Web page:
Helena Carr is afraid of everything. After a crisis at work, she quits her job and feels lost. It’s time for a serious change, to beat the extreme anxiety that has plagued her since childhood. Something different, unplanned and radical. Sell her house, move to a foreign location, turn her life upside down in an effort to end the emotionally paralyzing fear.
Before Helena can act on her options, however, she has a terrible accident on a Southern California freeway. Instead of going on an exotic vacation, she is in a hospital, in a coma, traveling to strange worlds of another dimension, meeting people who seem to know more about her than she knows about herself.
As Helena explores this intriguing new world, she realizes the truth about her past and the purpose of her future. And she is no longer afraid. Helena is at last ready to live. But first, she must wake up from the coma.
This idea came to me shortly after I finally admitted to myself I was afraid of practically everything. Anything I accomplished in life came after first facing the horrible anxiety that preceded it. Continue reading →
My last post was in January. Since then, my husband and I have moved entirely to Panajachel, Guatemala. For more on our life and routine in our new location, see my Coming Down the Mountain blog. I never post here as often as I do there since people sign up via email to my website, and I don’t want to inundate reader emails with constant updates.
But seriously, I figured after six months, the author website is due for an update.
What am I doing in Guatemala? Besides enjoying a complete change of environment, food and culture, I am writing, writing, writing. I have two books in the works and another one planned. This move has been very good for my creative life. Continue reading →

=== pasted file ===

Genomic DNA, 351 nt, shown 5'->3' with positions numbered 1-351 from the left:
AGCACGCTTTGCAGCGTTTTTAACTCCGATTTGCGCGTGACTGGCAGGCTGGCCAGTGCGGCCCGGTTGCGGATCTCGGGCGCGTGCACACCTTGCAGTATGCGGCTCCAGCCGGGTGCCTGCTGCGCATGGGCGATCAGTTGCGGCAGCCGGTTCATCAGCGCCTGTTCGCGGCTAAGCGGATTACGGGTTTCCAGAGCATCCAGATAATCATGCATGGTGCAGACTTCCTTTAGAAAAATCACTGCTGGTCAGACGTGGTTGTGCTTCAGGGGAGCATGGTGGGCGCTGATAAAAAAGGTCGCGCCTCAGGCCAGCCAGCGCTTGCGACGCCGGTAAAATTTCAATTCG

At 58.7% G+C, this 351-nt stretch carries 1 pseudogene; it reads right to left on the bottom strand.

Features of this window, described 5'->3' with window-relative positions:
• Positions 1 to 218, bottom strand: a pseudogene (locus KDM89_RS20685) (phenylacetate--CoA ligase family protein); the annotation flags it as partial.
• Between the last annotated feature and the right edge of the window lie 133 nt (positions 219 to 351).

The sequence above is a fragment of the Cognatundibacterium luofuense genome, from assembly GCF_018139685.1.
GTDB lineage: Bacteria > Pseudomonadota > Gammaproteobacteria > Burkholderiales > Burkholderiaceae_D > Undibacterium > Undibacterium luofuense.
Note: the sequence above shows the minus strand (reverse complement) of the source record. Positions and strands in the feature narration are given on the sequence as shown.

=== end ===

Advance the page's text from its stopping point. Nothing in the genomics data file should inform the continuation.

Years ago I read an article about a couple who, after the kids had grown and moved out, downsized from the large family home in the suburbs to a one bedroom apartment in the city. They gave away or sold nearly everything they owned, including their car. When they wanted to travel, they took a taxi to the airport.
I remember feeling so envious of the unknown couple and deep inside, my desire to downsize like this took root. When the opportunity came for us to move to Guatemala and embrace the expat life, it didn’t take long to say YES! Continue reading →
Our parents loved to take photos of their four daughters, especially at Christmastime. The traditional Christmas photo in front of the tree is scattered in our old picture collections.
In this one, I got to hold the new baby, our youngest sister. I remember feeling so special that I was the one to hold her for this picture. You can see a much bigger smile on my face than usual. Normally I just stared at the camera with big eyes as though to say, “Huh? Really?” Continue reading →
Homemade thick, rich whole milk Greek yogurt
I am addicted to full-fat Greek yogurt, but it’s not available in my location. And even if it were, it’d probably cost a small fortune. The fat-free Greek yogurt is expensive enough, at about $6.00 a container at Costco. Fat-free is good but doesn’t satisfy that dessert craving for me like the Greek yogurt made from whole milk. Continue reading →